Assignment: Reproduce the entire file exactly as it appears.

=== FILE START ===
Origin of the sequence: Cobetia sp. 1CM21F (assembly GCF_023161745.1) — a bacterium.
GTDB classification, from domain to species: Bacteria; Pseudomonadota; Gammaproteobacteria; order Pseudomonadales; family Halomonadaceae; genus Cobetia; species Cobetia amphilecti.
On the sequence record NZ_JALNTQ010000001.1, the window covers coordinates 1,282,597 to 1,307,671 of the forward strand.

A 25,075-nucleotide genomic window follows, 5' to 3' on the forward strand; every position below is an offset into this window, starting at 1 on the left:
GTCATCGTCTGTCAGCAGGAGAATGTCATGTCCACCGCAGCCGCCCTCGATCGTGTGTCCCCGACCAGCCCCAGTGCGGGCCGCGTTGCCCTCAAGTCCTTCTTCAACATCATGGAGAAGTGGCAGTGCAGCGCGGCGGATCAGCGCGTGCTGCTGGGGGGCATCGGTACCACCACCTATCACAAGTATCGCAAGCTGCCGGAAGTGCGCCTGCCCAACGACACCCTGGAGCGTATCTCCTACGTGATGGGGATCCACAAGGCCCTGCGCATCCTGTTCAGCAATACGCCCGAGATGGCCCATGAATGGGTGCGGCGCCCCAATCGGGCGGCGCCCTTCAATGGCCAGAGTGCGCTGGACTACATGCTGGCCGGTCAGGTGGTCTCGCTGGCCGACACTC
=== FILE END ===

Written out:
Origin of the sequence: Cobetia sp. 1CM21F (assembly GCF_023161745.1) — a bacterium.
GTDB classification, from domain to species: Bacteria; Pseudomonadota; Gammaproteobacteria; order Pseudomonadales; family Halomonadaceae; genus Cobetia; species Cobetia amphilecti.
On the sequence record NZ_JALNTQ010000001.1, the window covers coordinates 1,282,597 to 1,307,671 of the forward strand.

A 25,075-nucleotide genomic window follows, 5' to 3' on the forward strand; every position below is an offset into this window, starting at 1 on the left:
GTCATCGTCTGTCAGCAGGAGAATGTCATGTCCACCGCAGCCGCCCTCGATCGTGTGTCCCCGACCAGCCCCAGTGCGGGCCGCGTTGCCCTCAAGTCCTTCTTCAACATCATGGAGAAGTGGCAGTGCAGCGCGGCGGATCAGCGCGTGCTGCTGGGGGGCATCGGTACCACCACCTATCACAAGTATCGCAAGCTGCCGGAAGTGCGCCTGCCCAACGACACCCTGGAGCGTATCTCCTACGTGATGGGGATCCACAAGGCCCTGCGCATCCTGTTCAGCAATACGCCCGAGATGGCCCATGAATGGGTGCGGCGCCCCAATCGGGCGGCGCCCTTCAATGGCCAGAGTGCGCTGGACTACATGCTGGCCGGTCAGGTGGTCTCGCTGGCCGACACTC